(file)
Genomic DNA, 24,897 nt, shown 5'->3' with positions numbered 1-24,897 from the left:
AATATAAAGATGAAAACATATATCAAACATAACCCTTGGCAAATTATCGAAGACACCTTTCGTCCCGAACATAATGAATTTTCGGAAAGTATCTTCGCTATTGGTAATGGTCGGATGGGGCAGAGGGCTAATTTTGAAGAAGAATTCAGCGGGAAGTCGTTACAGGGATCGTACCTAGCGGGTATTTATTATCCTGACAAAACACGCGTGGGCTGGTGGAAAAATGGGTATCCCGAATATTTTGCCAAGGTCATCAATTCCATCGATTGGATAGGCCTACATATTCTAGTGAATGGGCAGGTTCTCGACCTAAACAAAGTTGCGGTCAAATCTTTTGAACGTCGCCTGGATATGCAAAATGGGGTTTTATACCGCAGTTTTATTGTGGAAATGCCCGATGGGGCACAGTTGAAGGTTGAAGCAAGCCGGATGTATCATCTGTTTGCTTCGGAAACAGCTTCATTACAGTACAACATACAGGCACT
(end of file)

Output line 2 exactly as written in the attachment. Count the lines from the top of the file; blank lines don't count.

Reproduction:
AATATAAAGATGAAAACATATATCAAACATAACCCTTGGCAAATTATCGAAGACACCTTTCGTCCCGAACATAATGAATTTTCGGAAAGTATCTTCGCTATTGGTAATGGTCGGATGGGGCAGAGGGCTAATTTTGAAGAAGAATTCAGCGGGAAGTCGTTACAGGGATCGTACCTAGCGGGTATTTATTATCCTGACAAAACACGCGTGGGCTGGTGGAAAAATGGGTATCCCGAATATTTTGCCAAGGTCATCAATTCCATCGATTGGATAGGCCTACATATTCTAGTGAATGGGCAGGTTCTCGACCTAAACAAAGTTGCGGTCAAATCTTTTGAACGTCGCCTGGATATGCAAAATGGGGTTTTATACCGCAGTTTTATTGTGGAAATGCCCGATGGGGCACAGTTGAAGGTTGAAGCAAGCCGGATGTATCATCTGTTTGCTTCGGAAACAGCTTCATTACAGTACAACATACAGGCACT